Absolutely! I’m grateful that I haven’t had some of these… but will make sure I am aware of this kind of behavior. Thanks for sharing.


    On a different note, I again want to mention how much I like your new book – God’s Favorite Place on Earth’. I learned a few things in the scripture I didn’t know, (and I always love that), as well as it gave me a new perspective on how I look at Bethany … then and now. God’s hand was on you in the writing.


  10. CatherineS says

    Good list, Jeff. I’ve had dealings with every one of those profiles. Unfortunately, the people behind them seem to be busy little beavers, constantly coming up with new ones to hide behind.

    I’ve learned the hard way to be more careful about who I accept as a Facebook friend. Just because we have some FB friends in common doesn’t mean the person is a good friend to have or is even a real profile. Some more public figures aren’t able to spend time researching the many friend requests they get, so if the only friends we have in common are people with many hundreds or over a thousand friends, I check very carefully. And I don’t accept friend requests from people I don’t know at all or haven’t had any contact with in some way, no matter how harmless they may appear.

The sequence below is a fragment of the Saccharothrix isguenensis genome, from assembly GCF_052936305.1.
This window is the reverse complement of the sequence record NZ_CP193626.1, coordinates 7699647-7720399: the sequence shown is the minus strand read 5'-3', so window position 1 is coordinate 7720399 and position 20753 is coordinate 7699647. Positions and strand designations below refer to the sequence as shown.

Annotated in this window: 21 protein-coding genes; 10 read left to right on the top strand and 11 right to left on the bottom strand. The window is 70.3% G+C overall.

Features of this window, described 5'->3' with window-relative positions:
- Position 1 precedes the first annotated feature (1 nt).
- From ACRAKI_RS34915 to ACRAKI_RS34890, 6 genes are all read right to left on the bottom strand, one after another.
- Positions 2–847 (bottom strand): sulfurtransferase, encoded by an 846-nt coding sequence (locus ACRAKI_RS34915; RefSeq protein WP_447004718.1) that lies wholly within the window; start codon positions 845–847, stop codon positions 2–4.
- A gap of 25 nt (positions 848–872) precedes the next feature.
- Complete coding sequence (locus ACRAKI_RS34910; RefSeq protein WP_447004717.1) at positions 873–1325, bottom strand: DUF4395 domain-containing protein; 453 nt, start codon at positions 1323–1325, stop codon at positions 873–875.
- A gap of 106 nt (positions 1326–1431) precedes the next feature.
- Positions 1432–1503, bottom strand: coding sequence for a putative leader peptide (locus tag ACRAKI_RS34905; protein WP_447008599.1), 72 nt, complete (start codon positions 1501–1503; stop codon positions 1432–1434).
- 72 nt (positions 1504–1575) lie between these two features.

11. Alicia W. says

    This may fall under your #4, but here’s another: People who are constantly trying to “teach you a lesson”, or correct what you say, or your theology (largely based on their own interpretation of scripture). :)

    • says

      Amen. I love a good discussion on my posts and invite differing opinions, but there are some that comment on every single post that they don’t agree with trying to “teach me a lesson”. That gets annoying fast. And it’s not the way to handle a perceived grievance or theological difference.

  12. Jeff says

    Great post Frank. I had to unfriend some people who were doing some of the things you are saying. It’s really sick. I’ve learned that these are all fake facebook people:

    Tricia Lopez
    Adam Bartmann
    Joe Ashton
    Elijah Moon
    Lindee Lind
    Ann Clarkson
    Adam Donahue
    Tom Moore
    Christina Swansea
    Florian Jager

    These are fake facebook aliases that have bad motives, so if any of you are friends with them, unfriend them immediately.